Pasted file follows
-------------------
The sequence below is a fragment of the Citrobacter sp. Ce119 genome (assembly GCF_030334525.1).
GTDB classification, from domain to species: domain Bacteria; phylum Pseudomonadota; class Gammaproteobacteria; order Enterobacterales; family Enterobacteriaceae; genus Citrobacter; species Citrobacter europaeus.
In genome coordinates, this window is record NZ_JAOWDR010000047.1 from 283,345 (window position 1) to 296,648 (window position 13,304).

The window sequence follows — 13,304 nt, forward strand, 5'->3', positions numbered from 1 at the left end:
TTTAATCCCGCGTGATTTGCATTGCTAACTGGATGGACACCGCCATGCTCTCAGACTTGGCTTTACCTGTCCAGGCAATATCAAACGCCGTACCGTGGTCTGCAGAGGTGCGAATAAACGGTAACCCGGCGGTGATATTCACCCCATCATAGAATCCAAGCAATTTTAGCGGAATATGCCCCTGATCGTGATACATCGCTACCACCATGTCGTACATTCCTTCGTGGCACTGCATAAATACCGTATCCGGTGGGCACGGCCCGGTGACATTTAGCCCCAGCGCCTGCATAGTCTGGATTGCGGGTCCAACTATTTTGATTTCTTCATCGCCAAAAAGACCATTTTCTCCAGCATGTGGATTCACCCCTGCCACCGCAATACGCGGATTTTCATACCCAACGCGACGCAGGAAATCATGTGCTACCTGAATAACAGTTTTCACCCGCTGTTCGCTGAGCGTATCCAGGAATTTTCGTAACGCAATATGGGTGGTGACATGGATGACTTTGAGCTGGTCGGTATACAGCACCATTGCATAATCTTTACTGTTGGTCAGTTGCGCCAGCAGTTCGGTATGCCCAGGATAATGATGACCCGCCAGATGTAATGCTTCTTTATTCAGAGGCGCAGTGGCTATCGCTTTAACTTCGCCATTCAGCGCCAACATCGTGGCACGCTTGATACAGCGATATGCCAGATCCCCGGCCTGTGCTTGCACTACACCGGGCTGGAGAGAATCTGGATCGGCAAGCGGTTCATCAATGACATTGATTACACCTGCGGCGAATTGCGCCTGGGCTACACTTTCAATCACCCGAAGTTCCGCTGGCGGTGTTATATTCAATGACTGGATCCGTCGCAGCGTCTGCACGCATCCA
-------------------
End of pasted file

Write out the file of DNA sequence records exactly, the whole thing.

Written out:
The sequence below is a fragment of the Citrobacter sp. Ce119 genome (assembly GCF_030334525.1).
GTDB classification, from domain to species: domain Bacteria; phylum Pseudomonadota; class Gammaproteobacteria; order Enterobacterales; family Enterobacteriaceae; genus Citrobacter; species Citrobacter europaeus.
In genome coordinates, this window is record NZ_JAOWDR010000047.1 from 283,345 (window position 1) to 296,648 (window position 13,304).

The window sequence follows — 13,304 nt, forward strand, 5'->3', positions numbered from 1 at the left end:
TTTAATCCCGCGTGATTTGCATTGCTAACTGGATGGACACCGCCATGCTCTCAGACTTGGCTTTACCTGTCCAGGCAATATCAAACGCCGTACCGTGGTCTGCAGAGGTGCGAATAAACGGTAACCCGGCGGTGATATTCACCCCATCATAGAATCCAAGCAATTTTAGCGGAATATGCCCCTGATCGTGATACATCGCTACCACCATGTCGTACATTCCTTCGTGGCACTGCATAAATACCGTATCCGGTGGGCACGGCCCGGTGACATTTAGCCCCAGCGCCTGCATAGTCTGGATTGCGGGTCCAACTATTTTGATTTCTTCATCGCCAAAAAGACCATTTTCTCCAGCATGTGGATTCACCCCTGCCACCGCAATACGCGGATTTTCATACCCAACGCGACGCAGGAAATCATGTGCTACCTGAATAACAGTTTTCACCCGCTGTTCGCTGAGCGTATCCAGGAATTTTCGTAACGCAATATGGGTGGTGACATGGATGACTTTGAGCTGGTCGGTATACAGCACCATTGCATAATCTTTACTGTTGGTCAGTTGCGCCAGCAGTTCGGTATGCCCAGGATAATGATGACCCGCCAGATGTAATGCTTCTTTATTCAGAGGCGCAGTGGCTATCGCTTTAACTTCGCCATTCAGCGCCAACATCGTGGCACGCTTGATACAGCGATATGCCAGATCCCCGGCCTGTGCTTGCACTACACCGGGCTGGAGAGAATCTGGATCGGCAAGCGGTTCATCAATGACATTGATTACACCTGCGGCGAATTGCGCCTGGGCTACACTTTCAATCACCCGAAGTTCCGCTGGCGGTGTTATATTCAATGACTGGATCCGTCGCAGCGTCTGCACGCATCCA